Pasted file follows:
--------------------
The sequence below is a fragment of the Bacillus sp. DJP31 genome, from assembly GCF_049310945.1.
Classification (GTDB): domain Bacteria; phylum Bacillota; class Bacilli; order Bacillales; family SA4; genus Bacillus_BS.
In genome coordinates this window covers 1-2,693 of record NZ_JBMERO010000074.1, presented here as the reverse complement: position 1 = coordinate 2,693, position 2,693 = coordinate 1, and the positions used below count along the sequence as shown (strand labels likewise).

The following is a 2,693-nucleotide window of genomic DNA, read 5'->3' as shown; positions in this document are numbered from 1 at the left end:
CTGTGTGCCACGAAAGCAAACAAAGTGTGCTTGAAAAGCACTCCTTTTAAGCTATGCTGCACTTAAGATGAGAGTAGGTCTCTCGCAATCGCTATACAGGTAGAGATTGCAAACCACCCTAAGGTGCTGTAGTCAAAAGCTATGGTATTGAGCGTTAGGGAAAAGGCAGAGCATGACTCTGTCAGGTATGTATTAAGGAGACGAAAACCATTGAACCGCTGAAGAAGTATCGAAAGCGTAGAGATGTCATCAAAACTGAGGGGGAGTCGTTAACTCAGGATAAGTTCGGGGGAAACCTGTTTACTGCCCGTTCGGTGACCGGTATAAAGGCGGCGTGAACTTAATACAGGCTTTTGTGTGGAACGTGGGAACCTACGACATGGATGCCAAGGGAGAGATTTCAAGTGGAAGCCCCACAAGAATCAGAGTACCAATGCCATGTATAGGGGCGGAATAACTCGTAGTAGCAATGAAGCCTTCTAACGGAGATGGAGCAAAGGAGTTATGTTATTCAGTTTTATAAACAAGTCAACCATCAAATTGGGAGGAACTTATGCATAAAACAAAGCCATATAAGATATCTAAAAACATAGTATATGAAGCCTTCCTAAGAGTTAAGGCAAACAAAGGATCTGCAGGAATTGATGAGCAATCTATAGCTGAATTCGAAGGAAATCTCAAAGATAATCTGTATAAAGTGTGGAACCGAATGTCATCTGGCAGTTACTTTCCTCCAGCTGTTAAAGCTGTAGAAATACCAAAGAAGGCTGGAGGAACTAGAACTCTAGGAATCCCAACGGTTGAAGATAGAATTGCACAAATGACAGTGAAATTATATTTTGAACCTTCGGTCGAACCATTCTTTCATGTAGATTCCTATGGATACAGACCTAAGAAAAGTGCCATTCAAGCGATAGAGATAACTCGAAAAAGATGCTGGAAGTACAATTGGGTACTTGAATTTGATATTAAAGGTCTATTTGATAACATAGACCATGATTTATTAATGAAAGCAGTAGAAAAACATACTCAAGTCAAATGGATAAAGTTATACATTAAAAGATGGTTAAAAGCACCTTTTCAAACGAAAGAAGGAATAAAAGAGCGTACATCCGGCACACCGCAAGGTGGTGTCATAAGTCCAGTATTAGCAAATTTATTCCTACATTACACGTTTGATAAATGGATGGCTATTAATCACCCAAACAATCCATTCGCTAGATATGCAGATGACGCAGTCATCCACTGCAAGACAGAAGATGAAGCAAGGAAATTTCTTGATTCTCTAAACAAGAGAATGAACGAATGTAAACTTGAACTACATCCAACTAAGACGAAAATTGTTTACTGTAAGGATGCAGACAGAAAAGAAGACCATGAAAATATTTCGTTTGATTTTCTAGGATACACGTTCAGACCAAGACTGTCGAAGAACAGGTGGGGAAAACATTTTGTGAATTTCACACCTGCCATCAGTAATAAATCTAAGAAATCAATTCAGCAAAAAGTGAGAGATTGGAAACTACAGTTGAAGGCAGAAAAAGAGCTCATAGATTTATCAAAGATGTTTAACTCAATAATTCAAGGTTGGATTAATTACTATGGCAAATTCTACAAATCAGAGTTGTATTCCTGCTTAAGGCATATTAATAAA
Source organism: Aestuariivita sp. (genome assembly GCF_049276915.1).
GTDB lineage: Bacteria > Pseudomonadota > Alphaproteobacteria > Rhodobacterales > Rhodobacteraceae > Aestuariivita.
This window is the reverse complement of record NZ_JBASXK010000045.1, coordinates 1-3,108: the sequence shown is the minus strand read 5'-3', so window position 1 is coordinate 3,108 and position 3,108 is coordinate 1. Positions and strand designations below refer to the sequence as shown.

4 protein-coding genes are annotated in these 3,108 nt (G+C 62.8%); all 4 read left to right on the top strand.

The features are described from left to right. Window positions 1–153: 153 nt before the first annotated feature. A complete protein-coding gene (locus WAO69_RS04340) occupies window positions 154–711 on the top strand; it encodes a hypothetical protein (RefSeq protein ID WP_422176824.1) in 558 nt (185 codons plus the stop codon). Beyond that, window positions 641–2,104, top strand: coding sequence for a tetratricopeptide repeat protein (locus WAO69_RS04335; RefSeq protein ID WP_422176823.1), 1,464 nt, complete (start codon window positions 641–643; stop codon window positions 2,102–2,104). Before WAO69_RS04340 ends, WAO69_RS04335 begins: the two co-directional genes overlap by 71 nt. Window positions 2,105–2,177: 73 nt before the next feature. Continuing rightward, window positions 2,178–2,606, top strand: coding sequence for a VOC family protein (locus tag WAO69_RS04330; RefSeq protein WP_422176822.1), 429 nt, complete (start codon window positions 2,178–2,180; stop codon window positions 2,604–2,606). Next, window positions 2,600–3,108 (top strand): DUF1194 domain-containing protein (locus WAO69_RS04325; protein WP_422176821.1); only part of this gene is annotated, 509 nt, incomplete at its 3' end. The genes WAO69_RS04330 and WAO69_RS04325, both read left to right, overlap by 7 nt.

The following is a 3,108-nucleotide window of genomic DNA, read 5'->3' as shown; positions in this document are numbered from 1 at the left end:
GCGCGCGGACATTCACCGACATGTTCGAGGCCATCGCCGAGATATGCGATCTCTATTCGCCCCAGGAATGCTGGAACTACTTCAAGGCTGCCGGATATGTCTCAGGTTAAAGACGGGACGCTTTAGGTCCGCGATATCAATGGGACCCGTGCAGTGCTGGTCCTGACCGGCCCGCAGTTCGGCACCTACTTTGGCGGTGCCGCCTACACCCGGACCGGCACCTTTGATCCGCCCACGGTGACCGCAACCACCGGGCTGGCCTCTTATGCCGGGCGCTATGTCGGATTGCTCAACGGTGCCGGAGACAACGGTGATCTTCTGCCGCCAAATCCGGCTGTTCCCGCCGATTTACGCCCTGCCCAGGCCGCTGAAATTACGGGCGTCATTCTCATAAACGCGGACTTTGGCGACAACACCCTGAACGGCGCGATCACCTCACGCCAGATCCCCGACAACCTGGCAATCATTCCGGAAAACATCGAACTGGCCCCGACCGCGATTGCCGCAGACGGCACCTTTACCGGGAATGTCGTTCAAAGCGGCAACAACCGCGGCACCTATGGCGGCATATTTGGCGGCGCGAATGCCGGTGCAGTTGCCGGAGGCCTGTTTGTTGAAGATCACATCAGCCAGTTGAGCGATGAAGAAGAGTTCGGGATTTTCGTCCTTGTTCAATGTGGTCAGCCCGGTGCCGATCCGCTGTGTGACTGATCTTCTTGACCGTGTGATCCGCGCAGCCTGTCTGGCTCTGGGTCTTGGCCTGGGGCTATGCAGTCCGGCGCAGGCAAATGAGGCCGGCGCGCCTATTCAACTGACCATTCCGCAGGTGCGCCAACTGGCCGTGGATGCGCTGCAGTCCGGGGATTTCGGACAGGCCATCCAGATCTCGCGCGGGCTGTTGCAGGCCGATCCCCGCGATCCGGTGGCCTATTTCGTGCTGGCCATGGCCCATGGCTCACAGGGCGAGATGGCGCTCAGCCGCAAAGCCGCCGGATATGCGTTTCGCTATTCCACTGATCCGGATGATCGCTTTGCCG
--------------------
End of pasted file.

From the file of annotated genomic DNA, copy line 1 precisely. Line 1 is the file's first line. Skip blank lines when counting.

The sequence below is a fragment of the Bacillus sp. DJP31 genome, from assembly GCF_049310945.1.